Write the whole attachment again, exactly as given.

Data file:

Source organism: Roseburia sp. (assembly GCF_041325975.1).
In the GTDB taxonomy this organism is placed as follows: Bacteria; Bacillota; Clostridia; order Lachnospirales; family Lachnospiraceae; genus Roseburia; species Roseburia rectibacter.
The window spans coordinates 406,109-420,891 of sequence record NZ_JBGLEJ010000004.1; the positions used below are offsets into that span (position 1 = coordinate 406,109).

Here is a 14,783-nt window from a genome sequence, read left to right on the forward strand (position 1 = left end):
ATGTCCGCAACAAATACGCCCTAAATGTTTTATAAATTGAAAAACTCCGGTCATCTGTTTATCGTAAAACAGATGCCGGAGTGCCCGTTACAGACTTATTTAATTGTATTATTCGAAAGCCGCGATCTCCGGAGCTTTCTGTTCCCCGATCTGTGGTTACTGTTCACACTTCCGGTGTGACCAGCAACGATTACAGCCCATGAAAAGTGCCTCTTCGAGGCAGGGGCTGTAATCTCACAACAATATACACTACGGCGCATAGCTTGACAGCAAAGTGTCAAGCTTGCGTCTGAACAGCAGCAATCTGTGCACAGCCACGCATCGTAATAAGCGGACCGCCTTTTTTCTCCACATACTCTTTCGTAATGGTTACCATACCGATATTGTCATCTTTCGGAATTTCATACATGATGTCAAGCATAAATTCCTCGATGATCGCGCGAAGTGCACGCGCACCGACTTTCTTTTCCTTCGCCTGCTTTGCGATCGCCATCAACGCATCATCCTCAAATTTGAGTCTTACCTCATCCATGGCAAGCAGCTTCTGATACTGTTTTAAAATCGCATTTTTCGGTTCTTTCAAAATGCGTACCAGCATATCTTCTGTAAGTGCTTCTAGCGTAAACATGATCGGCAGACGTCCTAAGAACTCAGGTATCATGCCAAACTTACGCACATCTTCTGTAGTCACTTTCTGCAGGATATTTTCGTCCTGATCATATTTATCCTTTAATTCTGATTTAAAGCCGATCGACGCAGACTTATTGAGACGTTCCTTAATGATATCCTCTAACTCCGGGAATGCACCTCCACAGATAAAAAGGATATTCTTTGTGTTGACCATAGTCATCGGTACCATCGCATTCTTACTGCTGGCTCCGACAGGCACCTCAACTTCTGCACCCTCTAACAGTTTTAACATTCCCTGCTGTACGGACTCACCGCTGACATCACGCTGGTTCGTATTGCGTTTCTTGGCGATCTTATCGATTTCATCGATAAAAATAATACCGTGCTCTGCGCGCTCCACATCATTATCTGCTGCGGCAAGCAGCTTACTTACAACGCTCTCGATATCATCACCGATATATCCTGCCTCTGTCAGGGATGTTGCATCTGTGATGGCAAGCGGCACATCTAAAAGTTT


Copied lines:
Source organism: Roseburia sp. (assembly GCF_041325975.1).
In the GTDB taxonomy this organism is placed as follows: Bacteria; Bacillota; Clostridia; order Lachnospirales; family Lachnospiraceae; genus Roseburia; species Roseburia rectibacter.
The window spans coordinates 406,109-420,891 of sequence record NZ_JBGLEJ010000004.1; the positions used below are offsets into that span (position 1 = coordinate 406,109).

Here is a 14,783-nt window from a genome sequence, read left to right on the forward strand (position 1 = left end):
ATGTCCGCAACAAATACGCCCTAAATGTTTTATAAATTGAAAAACTCCGGTCATCTGTTTATCGTAAAACAGATGCCGGAGTGCCCGTTACAGACTTATTTAATTGTATTATTCGAAAGCCGCGATCTCCGGAGCTTTCTGTTCCCCGATCTGTGGTTACTGTTCACACTTCCGGTGTGACCAGCAACGATTACAGCCCATGAAAAGTGCCTCTTCGAGGCAGGGGCTGTAATCTCACAACAATATACACTACGGCGCATAGCTTGACAGCAAAGTGTCAAGCTTGCGTCTGAACAGCAGCAATCTGTGCACAGCCACGCATCGTAATAAGCGGACCGCCTTTTTTCTCCACATACTCTTTCGTAATGGTTACCATACCGATATTGTCATCTTTCGGAATTTCATACATGATGTCAAGCATAAATTCCTCGATGATCGCGCGAAGTGCACGCGCACCGACTTTCTTTTCCTTCGCCTGCTTTGCGATCGCCATCAACGCATCATCCTCAAATTTGAGTCTTACCTCATCCATGGCAAGCAGCTTCTGATACTGTTTTAAAATCGCATTTTTCGGTTCTTTCAAAATGCGTACCAGCATATCTTCTGTAAGTGCTTCTAGCGTAAACATGATCGGCAGACGTCCTAAGAACTCAGGTATCATGCCAAACTTACGCACATCTTCTGTAGTCACTTTCTGCAGGATATTTTCGTCCTGATCATATTTATCCTTTAATTCTGATTTAAAGCCGATCGACGCAGACTTATTGAGACGTTCCTTAATGATATCCTCTAACTCCGGGAATGCACCTCCACAGATAAAAAGGATATTCTTTGTGTTGACCATAGTCATCGGTACCATCGCATTCTTACTGCTGGCTCCGACAGGCACCTCAACTTCTGCACCCTCTAACAGTTTTAACATTCCCTGCTGTACGGACTCACCGCTGACATCACGCTGGTTCGTATTGCGTTTCTTGGCGATCTTATCGATTTCATCGATAAAAATAATACCGTGCTCTGCGCGCTCCACATCATTATCTGCTGCGGCAAGCAGCTTACTTACAACGCTCTCGATATCATCACCGATATATCCTGCCTCTGTCAGGGATGTTGCATCTGTGATGGCAAGCGGCACATCTAAAAGTTT